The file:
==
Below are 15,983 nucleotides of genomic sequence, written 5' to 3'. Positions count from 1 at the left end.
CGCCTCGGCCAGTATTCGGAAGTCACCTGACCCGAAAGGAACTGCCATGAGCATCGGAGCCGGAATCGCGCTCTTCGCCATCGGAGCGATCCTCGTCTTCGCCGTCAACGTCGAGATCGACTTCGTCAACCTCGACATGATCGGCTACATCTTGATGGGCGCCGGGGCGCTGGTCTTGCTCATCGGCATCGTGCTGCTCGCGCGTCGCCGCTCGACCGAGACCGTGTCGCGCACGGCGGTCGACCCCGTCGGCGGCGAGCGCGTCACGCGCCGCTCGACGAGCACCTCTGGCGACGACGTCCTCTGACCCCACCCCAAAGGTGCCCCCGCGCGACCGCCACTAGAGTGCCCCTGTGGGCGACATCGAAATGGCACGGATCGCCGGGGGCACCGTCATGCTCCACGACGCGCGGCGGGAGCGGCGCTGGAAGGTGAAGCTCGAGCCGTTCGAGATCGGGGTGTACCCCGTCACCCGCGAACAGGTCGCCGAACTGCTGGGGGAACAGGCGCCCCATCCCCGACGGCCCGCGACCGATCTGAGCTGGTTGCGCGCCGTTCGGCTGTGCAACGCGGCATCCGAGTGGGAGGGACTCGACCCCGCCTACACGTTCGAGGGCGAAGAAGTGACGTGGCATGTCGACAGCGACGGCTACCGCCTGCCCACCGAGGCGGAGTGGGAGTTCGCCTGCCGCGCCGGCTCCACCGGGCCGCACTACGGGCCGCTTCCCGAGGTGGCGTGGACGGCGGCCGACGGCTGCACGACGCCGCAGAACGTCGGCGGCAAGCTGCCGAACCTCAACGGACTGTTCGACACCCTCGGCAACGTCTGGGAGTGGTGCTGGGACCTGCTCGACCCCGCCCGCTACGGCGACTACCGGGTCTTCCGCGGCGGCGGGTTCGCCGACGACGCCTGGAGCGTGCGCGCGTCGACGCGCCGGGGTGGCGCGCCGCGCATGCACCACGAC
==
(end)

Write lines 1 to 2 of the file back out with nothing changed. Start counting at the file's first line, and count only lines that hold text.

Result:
Below are 15,983 nucleotides of genomic sequence, written 5' to 3'. Positions count from 1 at the left end.
CGCCTCGGCCAGTATTCGGAAGTCACCTGACCCGAAAGGAACTGCCATGAGCATCGGAGCCGGAATCGCGCTCTTCGCCATCGGAGCGATCCTCGTCTTCGCCGTCAACGTCGAGATCGACTTCGTCAACCTCGACATGATCGGCTACATCTTGATGGGCGCCGGGGCGCTGGTCTTGCTCATCGGCATCGTGCTGCTCGCGCGTCGCCGCTCGACCGAGACCGTGTCGCGCACGGCGGTCGACCCCGTCGGCGGCGAGCGCGTCACGCGCCGCTCGACGAGCACCTCTGGCGACGACGTCCTCTGACCCCACCCCAAAGGTGCCCCCGCGCGACCGCCACTAGAGTGCCCCTGTGGGCGACATCGAAATGGCACGGATCGCCGGGGGCACCGTCATGCTCCACGACGCGCGGCGGGAGCGGCGCTGGAAGGTGAAGCTCGAGCCGTTCGAGATCGGGGTGTACCCCGTCACCCGCGAACAGGTCGCCGAACTGCTGGGGGAACAGGCGCCCCATCCCCGACGGCCCGCGACCGATCTGAGCTGGTTGCGCGCCGTTCGGCTGTGCAACGCGGCATCCGAGTGGGAGGGACTCGACCCCGCCTACACGTTCGAGGGCGAAGAAGTGACGTGGCATGTCGACAGCGACGGCTACCGCCTGCCCACCGAGGCGGAGTGGGAGTTCGCCTGCCGCGCCGGCTCCACCGGGCCGCACTACGGGCCGCTTCCCGAGGTGGCGTGGACGGCGGCCGACGGCTGCACGACGCCGCAGAACGTCGGCGGCAAGCTGCCGAACCTCAACGGACTGTTCGACACCCTCGGCAACGTCTGGGAGTGGTGCTGGGACCTGCTCGACCCCGCCCGCTACGGCGACTACCGGGTCTTCCGCGGCGGCGGGTTCGCCGACGACGCCTGGAGCGTGCGCGCGTCGACGCGCCGGGGTGGCGCGCCGCGCATGCACCACGAC